By Randy L. Langford. Reprinted from Huffington Post.
My study of, and experience in, our society’s “justice” system has led me to believe it’s functioning as intended. I don’t believe we can “fix” the system because I don’t think the system is broken. I think our justice system is operating precisely as designed and in alignment with the social philosophy on which it is based. I’m not alone in this view. A growing number of researchers, academics, and practitioners share this perspective.
In her book The New Jim Crow, Michelle Alexander provides a plethora of evidence and anecdotes to explain and establish that nothing less than a bottom up redesign of our justice system based on a different social philosophy will address the egregious injustice we observe on a daily basis and throughout history. The operative consideration for change is the adoption of a different social philosophy which will inform social structure, systems, institutions, and culture.
Our founding “fathers” authored the documents and legal instruments on which our society is based. When the notion of American exceptionalism is set aside and the writings are read with the mind of a disinterested third party, it becomes evident, to me anyway, that when Jefferson wrote in the Declaration of Independence “All Men are Created Equal” he intentionally used the word “Men”. Jefferson could just as easily have stated that all human beings regardless their sex, ethnicity, or social class are created equal. Instead he used the operative term, Men, to describe the persons declared to be equal.
The “Men” Jefferson referred to in the founding document were those who had legal standing to own property and vote. At the time, that class was made up primarily of white males. So, contextually, and supported by the historical record (Jefferson owned slaves, which were legally regarded as sub-human, as did many of the other white male founders, and women were viewed socially as chattel and not permitted to vote), it seems evident the social philosophy on which our society is based is one of hierarchical power distribution emanating from wealthy white males (“trickle down economics”?). And since the structure, systems, and culture of our society is based on a philosophy resulting in laws created by the hierarchy, change over the past 250 or so years has been, for the most part, in form not substance. Even the title of the declaration is based on a relational fiction – Independence, that’s only regarded as a possibility among those who buy into the fallacy of pulling themselves up by their own bootstraps (a notion as metaphorically preposterous as it is physically impossible).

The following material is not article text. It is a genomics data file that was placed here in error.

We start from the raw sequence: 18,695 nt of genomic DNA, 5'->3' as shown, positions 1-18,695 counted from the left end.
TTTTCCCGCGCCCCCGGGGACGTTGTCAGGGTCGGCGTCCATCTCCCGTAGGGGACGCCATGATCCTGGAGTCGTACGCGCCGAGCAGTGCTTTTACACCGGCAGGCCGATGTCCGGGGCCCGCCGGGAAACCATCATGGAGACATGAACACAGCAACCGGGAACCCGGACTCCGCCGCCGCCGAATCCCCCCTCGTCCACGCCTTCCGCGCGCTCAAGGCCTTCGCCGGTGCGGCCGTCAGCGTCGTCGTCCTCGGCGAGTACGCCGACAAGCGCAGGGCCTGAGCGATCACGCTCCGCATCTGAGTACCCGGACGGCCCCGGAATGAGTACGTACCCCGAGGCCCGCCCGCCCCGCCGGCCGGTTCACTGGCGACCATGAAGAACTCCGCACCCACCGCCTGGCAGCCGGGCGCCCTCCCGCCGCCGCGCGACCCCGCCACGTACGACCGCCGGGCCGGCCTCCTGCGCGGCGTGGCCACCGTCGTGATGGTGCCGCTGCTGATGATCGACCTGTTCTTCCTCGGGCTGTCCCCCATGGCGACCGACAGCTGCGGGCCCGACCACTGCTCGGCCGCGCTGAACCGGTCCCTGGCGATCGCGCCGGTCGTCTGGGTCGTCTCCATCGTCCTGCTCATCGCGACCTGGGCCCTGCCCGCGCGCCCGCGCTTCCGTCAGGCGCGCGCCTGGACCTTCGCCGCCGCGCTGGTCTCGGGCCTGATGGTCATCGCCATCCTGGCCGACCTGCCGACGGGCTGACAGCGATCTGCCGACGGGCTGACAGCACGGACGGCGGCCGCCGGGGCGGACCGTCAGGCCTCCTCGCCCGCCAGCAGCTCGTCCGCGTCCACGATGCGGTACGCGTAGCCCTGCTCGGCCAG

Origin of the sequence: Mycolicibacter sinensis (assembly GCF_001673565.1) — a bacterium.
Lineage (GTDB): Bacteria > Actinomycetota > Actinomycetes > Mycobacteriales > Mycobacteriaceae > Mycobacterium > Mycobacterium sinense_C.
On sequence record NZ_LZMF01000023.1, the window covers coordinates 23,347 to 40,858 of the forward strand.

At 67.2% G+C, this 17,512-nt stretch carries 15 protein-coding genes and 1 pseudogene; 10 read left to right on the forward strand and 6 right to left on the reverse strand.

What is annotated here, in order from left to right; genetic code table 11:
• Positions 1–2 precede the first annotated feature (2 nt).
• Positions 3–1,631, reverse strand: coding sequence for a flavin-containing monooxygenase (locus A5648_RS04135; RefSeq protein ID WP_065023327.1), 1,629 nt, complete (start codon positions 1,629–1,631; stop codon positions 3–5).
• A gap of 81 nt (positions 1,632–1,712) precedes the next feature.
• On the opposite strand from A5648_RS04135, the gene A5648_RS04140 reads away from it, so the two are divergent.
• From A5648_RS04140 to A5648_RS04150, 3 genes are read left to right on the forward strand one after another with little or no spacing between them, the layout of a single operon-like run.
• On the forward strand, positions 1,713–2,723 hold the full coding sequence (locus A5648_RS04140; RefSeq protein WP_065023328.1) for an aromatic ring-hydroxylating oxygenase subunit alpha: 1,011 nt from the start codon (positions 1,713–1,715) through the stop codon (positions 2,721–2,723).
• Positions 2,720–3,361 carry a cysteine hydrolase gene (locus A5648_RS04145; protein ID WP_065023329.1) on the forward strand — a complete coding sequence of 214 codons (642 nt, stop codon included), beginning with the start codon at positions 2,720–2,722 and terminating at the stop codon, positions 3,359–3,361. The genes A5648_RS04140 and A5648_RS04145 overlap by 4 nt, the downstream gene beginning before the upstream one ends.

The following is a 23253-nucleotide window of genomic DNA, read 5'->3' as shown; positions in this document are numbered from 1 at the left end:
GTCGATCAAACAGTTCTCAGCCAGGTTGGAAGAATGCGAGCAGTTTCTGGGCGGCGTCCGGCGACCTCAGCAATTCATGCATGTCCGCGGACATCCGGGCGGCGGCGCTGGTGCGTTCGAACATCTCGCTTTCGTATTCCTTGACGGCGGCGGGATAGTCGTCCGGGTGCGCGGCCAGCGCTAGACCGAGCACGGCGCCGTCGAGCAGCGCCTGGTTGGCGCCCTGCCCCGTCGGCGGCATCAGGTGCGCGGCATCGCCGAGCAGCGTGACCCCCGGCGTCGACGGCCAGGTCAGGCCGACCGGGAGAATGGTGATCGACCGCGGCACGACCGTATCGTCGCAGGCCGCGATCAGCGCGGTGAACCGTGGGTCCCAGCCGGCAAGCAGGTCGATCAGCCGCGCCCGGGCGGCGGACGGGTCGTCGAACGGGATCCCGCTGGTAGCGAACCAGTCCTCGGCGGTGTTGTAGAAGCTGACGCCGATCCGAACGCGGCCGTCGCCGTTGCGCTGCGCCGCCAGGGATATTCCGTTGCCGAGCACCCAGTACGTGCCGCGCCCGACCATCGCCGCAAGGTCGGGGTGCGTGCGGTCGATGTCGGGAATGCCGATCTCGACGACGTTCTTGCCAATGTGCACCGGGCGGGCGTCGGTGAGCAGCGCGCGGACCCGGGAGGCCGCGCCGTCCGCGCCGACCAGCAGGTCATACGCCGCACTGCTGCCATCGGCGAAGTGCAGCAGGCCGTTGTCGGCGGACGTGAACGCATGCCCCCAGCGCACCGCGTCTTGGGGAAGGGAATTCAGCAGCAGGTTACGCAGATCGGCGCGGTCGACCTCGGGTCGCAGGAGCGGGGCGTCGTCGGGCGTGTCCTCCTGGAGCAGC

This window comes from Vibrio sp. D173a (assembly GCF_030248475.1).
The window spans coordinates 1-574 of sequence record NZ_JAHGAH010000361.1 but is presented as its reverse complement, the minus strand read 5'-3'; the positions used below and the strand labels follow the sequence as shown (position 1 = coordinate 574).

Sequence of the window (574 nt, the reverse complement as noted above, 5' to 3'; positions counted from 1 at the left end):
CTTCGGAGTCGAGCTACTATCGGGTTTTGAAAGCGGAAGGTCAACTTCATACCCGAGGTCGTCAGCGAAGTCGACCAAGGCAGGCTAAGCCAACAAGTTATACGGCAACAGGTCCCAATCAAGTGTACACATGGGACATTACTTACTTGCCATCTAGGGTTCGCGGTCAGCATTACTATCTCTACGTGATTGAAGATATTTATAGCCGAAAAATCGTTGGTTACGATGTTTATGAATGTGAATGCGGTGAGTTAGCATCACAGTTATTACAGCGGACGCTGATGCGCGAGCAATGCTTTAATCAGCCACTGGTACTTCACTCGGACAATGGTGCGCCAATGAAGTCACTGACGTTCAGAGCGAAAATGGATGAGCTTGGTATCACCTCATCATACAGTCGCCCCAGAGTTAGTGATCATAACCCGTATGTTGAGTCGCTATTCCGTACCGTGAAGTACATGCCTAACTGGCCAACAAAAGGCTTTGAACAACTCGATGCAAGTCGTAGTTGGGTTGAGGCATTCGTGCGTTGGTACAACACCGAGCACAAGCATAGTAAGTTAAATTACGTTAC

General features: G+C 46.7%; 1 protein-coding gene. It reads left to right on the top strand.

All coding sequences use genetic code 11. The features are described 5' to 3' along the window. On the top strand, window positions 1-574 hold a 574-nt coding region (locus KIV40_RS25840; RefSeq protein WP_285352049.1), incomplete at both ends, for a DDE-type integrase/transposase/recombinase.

If conversations focus on incidents of oppression, the oppressors triumph. I think actual and sustainable dissolution of the oppression of the less powerful by the more powerful will only occur when “we, the people…” embrace a relational social philosophy that serves as the basis for the structure, systems, institutions, and culture of our society.
Societies, like individuals, can start anew. Humanity is crying for social rebirth. Maybe it’s time for a Declaration of Interdependence.
Randy L. Langford practices law and plays music in Austin, Texas. He’s been a student and practitioner in the area of Restorative Justice since 2004, and incorporates the values, principles, and processes utilized in restorative practices into his work helping clients reach and maintain agreement. Randy has facilitated hundreds of dialogues in a myriad of circumstances including serious criminal matters, school discipline issues, community building, and communication, decision-making, and addressing conflict within business organizations. Randy teaches University courses addressing social justice controversies and ethics as an adjunct professor, and frequently presents on Restorative Justice at institutions of higher learning as a guest lecturer.